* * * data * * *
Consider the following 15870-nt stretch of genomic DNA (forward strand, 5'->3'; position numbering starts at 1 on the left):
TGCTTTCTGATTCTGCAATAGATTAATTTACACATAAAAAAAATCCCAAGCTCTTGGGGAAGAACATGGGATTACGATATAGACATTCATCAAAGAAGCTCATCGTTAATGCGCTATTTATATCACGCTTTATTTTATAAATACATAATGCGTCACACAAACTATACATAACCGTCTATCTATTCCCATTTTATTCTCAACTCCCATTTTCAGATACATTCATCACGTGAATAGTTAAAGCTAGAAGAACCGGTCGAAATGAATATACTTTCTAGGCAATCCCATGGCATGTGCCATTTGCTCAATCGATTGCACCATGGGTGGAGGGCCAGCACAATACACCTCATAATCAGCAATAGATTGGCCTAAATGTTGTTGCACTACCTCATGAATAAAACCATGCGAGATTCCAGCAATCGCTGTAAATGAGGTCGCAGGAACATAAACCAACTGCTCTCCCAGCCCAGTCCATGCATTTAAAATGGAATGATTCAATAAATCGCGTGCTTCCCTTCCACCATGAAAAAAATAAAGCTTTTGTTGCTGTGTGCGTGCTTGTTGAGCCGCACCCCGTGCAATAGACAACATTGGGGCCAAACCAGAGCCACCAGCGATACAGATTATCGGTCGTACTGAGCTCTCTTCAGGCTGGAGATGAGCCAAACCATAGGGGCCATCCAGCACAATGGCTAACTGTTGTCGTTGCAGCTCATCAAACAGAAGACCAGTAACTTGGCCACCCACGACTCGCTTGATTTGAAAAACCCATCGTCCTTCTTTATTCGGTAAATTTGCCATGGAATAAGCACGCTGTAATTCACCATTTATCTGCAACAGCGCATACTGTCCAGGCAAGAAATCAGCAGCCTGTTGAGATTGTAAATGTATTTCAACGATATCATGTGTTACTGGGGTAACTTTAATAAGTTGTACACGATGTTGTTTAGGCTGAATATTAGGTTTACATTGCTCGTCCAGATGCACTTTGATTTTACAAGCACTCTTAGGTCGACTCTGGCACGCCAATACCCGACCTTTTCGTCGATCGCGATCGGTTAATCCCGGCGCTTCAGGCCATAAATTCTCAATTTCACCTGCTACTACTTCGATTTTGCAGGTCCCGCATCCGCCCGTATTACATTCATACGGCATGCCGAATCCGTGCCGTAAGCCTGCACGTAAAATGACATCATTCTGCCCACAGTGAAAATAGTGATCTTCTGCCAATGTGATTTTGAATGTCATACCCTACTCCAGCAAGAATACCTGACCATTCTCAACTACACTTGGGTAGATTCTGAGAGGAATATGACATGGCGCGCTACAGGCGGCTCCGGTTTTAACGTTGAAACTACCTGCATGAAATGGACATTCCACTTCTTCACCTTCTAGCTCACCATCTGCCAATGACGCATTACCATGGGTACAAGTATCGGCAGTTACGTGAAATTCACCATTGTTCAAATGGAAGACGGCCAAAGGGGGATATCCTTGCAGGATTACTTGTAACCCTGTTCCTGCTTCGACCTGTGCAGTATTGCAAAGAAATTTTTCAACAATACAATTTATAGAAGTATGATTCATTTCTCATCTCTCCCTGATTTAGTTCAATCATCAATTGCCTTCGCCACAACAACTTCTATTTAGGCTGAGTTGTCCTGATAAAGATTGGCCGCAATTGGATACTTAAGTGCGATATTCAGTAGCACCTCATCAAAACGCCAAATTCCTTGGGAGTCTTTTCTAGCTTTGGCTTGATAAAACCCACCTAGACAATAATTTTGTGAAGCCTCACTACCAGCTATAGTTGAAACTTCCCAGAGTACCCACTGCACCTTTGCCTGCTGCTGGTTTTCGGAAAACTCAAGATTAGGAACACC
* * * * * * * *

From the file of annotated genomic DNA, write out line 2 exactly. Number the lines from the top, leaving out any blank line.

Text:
TGCTTTCTGATTCTGCAATAGATTAATTTACACATAAAAAAAATCCCAAGCTCTTGGGGAAGAACATGGGATTACGATATAGACATTCATCAAAGAAGCTCATCGTTAATGCGCTATTTATATCACGCTTTATTTTATAAATACATAATGCGTCACACAAACTATACATAACCGTCTATCTATTCCCATTTTATTCTCAACTCCCATTTTCAGATACATTCATCACGTGAATAGTTAAAGCTAGAAGAACCGGTCGAAATGAATATACTTTCTAGGCAATCCCATGGCATGTGCCATTTGCTCAATCGATTGCACCATGGGTGGAGGGCCAGCACAATACACCTCATAATCAGCAATAGATTGGCCTAAATGTTGTTGCACTACCTCATGAATAAAACCATGCGAGATTCCAGCAATCGCTGTAAATGAGGTCGCAGGAACATAAACCAACTGCTCTCCCAGCCCAGTCCATGCATTTAAAATGGAATGATTCAATAAATCGCGTGCTTCCCTTCCACCATGAAAAAAATAAAGCTTTTGTTGCTGTGTGCGTGCTTGTTGAGCCGCACCCCGTGCAATAGACAACATTGGGGCCAAACCAGAGCCACCAGCGATACAGATTATCGGTCGTACTGAGCTCTCTTCAGGCTGGAGATGAGCCAAACCATAGGGGCCATCCAGCACAATGGCTAACTGTTGTCGTTGCAGCTCATCAAACAGAAGACCAGTAACTTGGCCACCCACGACTCGCTTGATTTGAAAAACCCATCGTCCTTCTTTATTCGGTAAATTTGCCATGGAATAAGCACGCTGTAATTCACCATTTATCTGCAACAGCGCATACTGTCCAGGCAAGAAATCAGCAGCCTGTTGAGATTGTAAATGTATTTCAACGATATCATGTGTTACTGGGGTAACTTTAATAAGTTGTACACGATGTTGTTTAGGCTGAATATTAGGTTTACATTGCTCGTCCAGATGCACTTTGATTTTACAAGCACTCTTAGGTCGACTCTGGCACGCCAATACCCGACCTTTTCGTCGATCGCGATCGGTTAATCCCGGCGCTTCAGGCCATAAATTCTCAATTTCACCTGCTACTACTTCGATTTTGCAGGTCCCGCATCCGCCCGTATTACATTCATACGGCATGCCGAATCCGTGCCGTAAGCCTGCACGTAAAATGACATCATTCTGCCCACAGTGAAAATAGTGATCTTCTGCCAATGTGATTTTGAATGTCATACCCTACTCCAGCAAGAATACCTGACCATTCTCAACTACACTTGGGTAGATTCTGAGAGGAATATGACATGGCGCGCTACAGGCGGCTCCGGTTTTAACGTTGAAACTACCTGCATGAAATGGACATTCCACTTCTTCACCTTCTAGCTCACCATCTGCCAATGACGCATTACCATGGGTACAAGTATCGGCAGTTACGTGAAATTCACCATTGTTCAAATGGAAGACGGCCAAAGGGGGATATCCTTGCAGGATTACTTGTAACCCTGTTCCTGCTTCGACCTGTGCAGTATTGCAAAGAAATTTTTCAACAATACAATTTATAGAAGTATGATTCATTTCTCATCTCTCCCTGATTTAGTTCAATCATCAATTGCCTTCGCCACAACAACTTCTATTTAGGCTGAGTTGTCCTGATAAAGATTGGCCGCAATTGGATACTTAAGTGCGATATTCAGTAGCACCTCATCAAAACGCCAAATTCCTTGGGAGTCTTTTCTAGCTTTGGCTTGATAAAACCCACCTAGACAATAATTTTGTGAAGCCTCACTACCAGCTATAGTTGAAACTTCCCAGAGTACCCACTGCACCTTTGCCTGCTGCTGGTTTTCGGAAAACTCAAGATTAGGAACACC